Ulrich Berges, «'Ich gebe Jerusalem einen Freudenboten' Synchrone und diachrone Beobachtungen zu Jes 41,27», Vol. 87 (2006) 319-337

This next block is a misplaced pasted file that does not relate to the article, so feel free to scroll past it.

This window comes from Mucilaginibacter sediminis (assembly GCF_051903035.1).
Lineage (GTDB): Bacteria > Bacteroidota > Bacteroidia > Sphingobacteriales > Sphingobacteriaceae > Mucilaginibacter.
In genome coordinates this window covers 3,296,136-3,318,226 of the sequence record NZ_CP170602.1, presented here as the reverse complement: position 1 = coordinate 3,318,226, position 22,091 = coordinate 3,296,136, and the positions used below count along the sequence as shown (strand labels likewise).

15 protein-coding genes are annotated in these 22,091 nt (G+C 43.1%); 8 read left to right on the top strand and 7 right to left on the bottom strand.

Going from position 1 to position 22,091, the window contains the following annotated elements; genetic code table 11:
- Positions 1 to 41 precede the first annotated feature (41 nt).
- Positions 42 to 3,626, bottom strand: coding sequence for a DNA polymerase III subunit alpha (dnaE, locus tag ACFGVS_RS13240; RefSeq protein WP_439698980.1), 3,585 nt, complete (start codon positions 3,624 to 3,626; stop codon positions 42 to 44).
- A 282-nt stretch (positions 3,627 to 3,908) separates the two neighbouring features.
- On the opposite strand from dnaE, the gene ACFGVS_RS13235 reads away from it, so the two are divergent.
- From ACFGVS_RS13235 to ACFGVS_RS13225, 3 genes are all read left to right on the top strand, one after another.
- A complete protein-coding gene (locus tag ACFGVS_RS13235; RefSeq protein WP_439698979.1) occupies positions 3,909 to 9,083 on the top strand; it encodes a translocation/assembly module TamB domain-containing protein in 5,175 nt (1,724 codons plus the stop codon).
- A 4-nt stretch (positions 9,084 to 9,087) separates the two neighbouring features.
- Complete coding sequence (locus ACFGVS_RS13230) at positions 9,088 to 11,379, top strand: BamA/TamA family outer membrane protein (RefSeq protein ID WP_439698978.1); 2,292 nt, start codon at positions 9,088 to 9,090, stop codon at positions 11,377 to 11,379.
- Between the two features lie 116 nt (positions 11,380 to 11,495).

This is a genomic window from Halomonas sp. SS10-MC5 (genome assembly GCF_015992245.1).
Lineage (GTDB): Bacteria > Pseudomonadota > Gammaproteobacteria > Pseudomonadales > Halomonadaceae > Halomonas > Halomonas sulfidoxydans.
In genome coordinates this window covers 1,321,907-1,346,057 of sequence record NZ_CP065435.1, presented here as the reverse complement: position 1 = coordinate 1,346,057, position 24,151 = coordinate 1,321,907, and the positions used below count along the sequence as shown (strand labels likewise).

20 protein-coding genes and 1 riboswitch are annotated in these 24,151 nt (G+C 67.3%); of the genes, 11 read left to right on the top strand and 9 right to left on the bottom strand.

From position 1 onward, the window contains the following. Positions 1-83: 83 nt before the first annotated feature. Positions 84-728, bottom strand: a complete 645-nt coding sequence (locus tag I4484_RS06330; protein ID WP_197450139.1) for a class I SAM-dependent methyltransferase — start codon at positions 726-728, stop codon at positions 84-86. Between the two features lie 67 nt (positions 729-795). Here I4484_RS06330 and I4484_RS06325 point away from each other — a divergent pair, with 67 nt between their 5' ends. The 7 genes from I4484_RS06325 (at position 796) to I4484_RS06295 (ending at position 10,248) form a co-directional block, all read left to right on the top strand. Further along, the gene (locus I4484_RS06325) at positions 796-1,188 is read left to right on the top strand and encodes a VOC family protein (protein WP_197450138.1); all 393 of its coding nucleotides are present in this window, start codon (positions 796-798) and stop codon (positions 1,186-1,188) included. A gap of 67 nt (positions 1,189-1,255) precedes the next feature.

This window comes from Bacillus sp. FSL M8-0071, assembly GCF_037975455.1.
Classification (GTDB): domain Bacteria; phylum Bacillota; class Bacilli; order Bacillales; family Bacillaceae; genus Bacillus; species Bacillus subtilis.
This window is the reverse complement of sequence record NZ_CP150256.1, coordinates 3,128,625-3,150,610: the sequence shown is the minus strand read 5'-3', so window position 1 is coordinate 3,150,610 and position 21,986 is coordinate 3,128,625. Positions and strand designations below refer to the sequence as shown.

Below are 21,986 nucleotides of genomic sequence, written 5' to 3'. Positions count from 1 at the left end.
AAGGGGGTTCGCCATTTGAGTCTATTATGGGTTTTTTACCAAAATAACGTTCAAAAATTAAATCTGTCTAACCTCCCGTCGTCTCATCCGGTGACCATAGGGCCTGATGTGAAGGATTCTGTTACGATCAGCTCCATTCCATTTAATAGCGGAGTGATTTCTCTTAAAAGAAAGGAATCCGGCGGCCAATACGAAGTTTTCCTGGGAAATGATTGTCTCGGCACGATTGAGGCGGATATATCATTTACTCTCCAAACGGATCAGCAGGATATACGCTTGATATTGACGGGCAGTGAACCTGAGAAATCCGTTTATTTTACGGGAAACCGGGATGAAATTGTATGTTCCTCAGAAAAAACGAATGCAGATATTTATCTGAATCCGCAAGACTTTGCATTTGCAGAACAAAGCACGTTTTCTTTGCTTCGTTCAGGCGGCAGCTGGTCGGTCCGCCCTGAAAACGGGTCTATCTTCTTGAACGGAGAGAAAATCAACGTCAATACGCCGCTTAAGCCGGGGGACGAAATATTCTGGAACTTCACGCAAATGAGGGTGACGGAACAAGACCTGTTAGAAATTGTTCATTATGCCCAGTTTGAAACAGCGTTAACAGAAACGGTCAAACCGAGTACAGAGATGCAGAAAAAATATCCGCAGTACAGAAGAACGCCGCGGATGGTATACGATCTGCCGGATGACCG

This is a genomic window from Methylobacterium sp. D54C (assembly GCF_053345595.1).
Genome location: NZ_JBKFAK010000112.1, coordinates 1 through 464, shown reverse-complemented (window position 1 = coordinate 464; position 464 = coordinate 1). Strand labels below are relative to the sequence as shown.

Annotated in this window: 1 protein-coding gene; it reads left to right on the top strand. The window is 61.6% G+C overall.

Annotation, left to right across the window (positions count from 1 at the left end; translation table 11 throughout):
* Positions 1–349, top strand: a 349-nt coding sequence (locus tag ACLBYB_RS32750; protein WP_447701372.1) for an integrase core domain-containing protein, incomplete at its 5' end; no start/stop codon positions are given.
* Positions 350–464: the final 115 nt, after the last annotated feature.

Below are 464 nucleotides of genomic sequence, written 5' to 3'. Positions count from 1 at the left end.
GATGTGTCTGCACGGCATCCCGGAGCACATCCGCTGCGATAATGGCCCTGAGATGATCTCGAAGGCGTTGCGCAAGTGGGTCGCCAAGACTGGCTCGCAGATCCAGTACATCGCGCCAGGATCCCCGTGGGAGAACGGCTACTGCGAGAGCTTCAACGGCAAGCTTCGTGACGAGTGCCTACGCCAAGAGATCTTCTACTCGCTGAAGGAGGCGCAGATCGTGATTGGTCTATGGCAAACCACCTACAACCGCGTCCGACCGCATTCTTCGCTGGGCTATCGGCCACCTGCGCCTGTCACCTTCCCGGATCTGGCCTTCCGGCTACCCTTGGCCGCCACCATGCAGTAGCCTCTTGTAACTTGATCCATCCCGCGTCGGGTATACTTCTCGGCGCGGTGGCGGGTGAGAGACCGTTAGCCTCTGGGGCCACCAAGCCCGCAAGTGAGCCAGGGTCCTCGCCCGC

The references to Zion and Jerusalem (41,27; 44,26.28; 45,13; 46,13) in the section Isa 40–48 dedicated to Jacob and Israel and which follows the Prologue in 40,1-11, require an explanation because they present the perspective of the return from the point of view of the Jewish homeland, which for the first time appears only in Isa 49,14. Synchronically Isa 41,27 interrupts the parallel double structure of the dispute with the foreign gods in 41,21-24.25-29. Diachronically Isa 41,27 is not attributable to the redactor of the first collection, composed between 539 and 520 BC, but to a more recent hand, which — starting from the first Servant Song with its expansion and reinterpretation with Darius I in mind — introduces the perspective of the return into the dispute with foreign gods. JHWH proves his unique and overpowering sovereignty over history not only with regard to Cyrus but also to Darius I.